Sexism at Work: Exposed in a simple office experiment (Try it for yourself!)

Okay, sexism still exists, most women would say. But it’s often invisible and harder to define or identify in the workplace than it used to be.

Two co-workers – one male and one female – saw for themselves just how differently the sexes are treated at work: Nicole Hallberg and Martin Schneider worked for a resume-writing service in Philadelphia a few years ago when Martin noticed a client being unusually rude and dismissive to him in an email.

Gender inequality on career path business concept. Business lady runs against businessman on career path, but fails because on her side of path there are a lot of obstacles. Gender differences.

Sexism at work: Overcoming the hurdles

He then realized he’d accidently been signing off his emails as “Nicole” (they shared an email account at the time). When he told her, she admitted that she’d sent out emails using his name in the past, in an attempt to get faster responses.

Getting “Mansplained” at work

You see, she struggled all the time working with clients who would fight with her. They “‘mansplained’ things all the time,” she told Newsweek. “I was doing thousands of these resumes, and people were trying to explain the simplest terms to me.”

Her boss would also tell her it took her too long to work with clients.

So, the two decided to switch online identities for a week to see what would happen. And that’s when each of them realized how blatant bias could be in the workplace.

Martin noticed how everything he asked for or suggested was questioned. He was getting condescending replies and one even asked if he was single, while Nicole was seeing a boost in productivity like never before. “I had a great week,” Nicole told Newsweek.

“[Martin] was shocked,” said Nicole. “He said, ‘I had this invisible advantage I never knew about.'” But it wasn’t shocking to Nicole – or probably any other woman in the workplace.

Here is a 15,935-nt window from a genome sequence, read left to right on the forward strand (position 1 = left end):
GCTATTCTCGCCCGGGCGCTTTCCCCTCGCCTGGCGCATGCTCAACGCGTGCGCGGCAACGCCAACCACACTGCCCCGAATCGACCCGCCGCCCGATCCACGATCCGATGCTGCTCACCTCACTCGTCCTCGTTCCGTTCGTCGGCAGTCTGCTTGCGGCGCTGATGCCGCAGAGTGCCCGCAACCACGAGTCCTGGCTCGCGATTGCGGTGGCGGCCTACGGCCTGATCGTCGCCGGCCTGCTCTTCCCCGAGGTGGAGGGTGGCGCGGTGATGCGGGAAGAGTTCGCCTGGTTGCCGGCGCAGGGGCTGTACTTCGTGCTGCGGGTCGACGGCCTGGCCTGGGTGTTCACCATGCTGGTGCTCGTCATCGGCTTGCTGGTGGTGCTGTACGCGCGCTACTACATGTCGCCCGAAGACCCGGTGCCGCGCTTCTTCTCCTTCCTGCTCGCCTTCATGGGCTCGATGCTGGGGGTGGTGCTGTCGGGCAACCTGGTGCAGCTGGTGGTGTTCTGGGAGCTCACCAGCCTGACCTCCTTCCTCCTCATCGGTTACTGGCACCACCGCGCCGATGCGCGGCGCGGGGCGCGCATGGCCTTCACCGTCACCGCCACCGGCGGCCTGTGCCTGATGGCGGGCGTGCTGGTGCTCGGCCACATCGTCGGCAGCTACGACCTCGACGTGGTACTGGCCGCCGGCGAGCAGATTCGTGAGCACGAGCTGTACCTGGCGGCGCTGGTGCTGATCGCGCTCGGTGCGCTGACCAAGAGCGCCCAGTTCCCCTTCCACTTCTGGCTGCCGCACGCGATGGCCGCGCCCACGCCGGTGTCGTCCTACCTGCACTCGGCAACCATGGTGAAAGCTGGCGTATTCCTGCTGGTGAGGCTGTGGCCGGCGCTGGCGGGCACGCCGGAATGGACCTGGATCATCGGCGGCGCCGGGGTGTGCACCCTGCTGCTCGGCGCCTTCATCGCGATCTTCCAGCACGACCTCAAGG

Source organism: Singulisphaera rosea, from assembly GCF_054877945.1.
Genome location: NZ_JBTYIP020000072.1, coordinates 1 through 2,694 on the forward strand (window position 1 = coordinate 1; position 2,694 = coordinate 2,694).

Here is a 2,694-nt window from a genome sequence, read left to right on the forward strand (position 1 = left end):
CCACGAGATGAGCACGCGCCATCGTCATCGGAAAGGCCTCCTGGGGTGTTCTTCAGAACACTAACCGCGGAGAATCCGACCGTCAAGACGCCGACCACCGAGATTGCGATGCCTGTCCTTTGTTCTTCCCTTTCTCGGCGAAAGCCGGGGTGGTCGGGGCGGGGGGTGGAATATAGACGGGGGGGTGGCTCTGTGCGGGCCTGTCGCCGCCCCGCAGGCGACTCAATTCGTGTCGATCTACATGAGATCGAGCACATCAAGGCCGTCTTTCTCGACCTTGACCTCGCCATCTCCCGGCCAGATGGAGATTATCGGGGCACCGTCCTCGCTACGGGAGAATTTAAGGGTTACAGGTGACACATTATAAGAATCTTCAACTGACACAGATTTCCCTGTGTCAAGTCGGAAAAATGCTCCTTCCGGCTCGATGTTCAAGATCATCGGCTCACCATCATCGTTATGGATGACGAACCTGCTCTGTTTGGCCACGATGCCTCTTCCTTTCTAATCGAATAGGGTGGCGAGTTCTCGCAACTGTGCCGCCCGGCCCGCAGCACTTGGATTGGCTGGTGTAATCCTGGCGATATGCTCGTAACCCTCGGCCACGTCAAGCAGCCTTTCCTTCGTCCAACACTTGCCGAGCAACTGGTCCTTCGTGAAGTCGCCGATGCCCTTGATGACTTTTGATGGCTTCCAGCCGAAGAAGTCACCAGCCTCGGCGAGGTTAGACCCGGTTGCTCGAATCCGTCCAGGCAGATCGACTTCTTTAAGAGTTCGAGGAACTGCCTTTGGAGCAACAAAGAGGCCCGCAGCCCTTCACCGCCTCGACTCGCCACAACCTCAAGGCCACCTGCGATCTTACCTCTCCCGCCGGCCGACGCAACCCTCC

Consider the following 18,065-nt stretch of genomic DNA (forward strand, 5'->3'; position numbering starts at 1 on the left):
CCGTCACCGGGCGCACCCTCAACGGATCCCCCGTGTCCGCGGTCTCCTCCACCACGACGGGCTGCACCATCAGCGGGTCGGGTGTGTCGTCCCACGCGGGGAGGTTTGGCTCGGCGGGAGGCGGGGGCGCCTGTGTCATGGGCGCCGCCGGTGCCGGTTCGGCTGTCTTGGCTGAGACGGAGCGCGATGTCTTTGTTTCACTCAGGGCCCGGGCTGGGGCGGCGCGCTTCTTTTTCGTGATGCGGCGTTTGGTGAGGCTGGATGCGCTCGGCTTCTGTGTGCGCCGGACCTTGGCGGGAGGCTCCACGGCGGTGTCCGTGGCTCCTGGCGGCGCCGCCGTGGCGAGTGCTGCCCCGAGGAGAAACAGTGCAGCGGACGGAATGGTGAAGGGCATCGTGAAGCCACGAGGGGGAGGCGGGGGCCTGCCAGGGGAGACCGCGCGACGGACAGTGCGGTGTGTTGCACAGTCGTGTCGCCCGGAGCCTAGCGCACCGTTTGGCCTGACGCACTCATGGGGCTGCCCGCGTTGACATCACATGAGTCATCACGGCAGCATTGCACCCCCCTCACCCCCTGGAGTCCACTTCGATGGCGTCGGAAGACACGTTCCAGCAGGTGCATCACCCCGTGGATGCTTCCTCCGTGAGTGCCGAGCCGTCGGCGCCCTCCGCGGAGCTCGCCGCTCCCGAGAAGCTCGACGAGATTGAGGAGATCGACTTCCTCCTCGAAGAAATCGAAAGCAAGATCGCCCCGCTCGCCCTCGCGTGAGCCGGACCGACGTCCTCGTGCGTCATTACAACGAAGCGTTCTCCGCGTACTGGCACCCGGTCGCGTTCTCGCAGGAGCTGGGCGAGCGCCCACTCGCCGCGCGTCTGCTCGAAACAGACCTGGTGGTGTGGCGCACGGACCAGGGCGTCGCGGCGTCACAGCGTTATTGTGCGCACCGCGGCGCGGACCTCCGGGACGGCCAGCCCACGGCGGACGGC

Shutting Down a Mansplainer

To shut down a mansplainer who’s giving you an unnecessarily condescending explanation of an issue, theory, technology, etc., here are some strategies:

  • Interrupt him. This seems to be the overwhelming advice from women. You might say, “Oh yes, I’m up to speed on that … Is there something new I should be aware of?” “Challenge any and all mansplaining,”  Nandini Ramani, Twitter’s VP of Engineering, stresses to CNBC. It is one of her “biggest pet peeves” in her male-dominated field, she said, even as one of the most influential women in Silicon Valley.
  • Ask a pointed question. If someone is explaining a topic that is your area of expertise, say digital content marketing or financial forecasting, try asking a very specific question. If you stump someone with a question about the topic that he’s explaining to you, he may think twice about ever explaining it to another woman.
  • Find an ally. Sometimes it takes an outside force to enact change. Encourage other women to call the person out “so it is not just you sounding the whistle every time it happens,” recommends Rita Sever, author of Supervision Matters.
  • Move on. Sometimes the best solution is to walk away, says Sever, saying something like “Excuse me, I need to make a call. See you later.”

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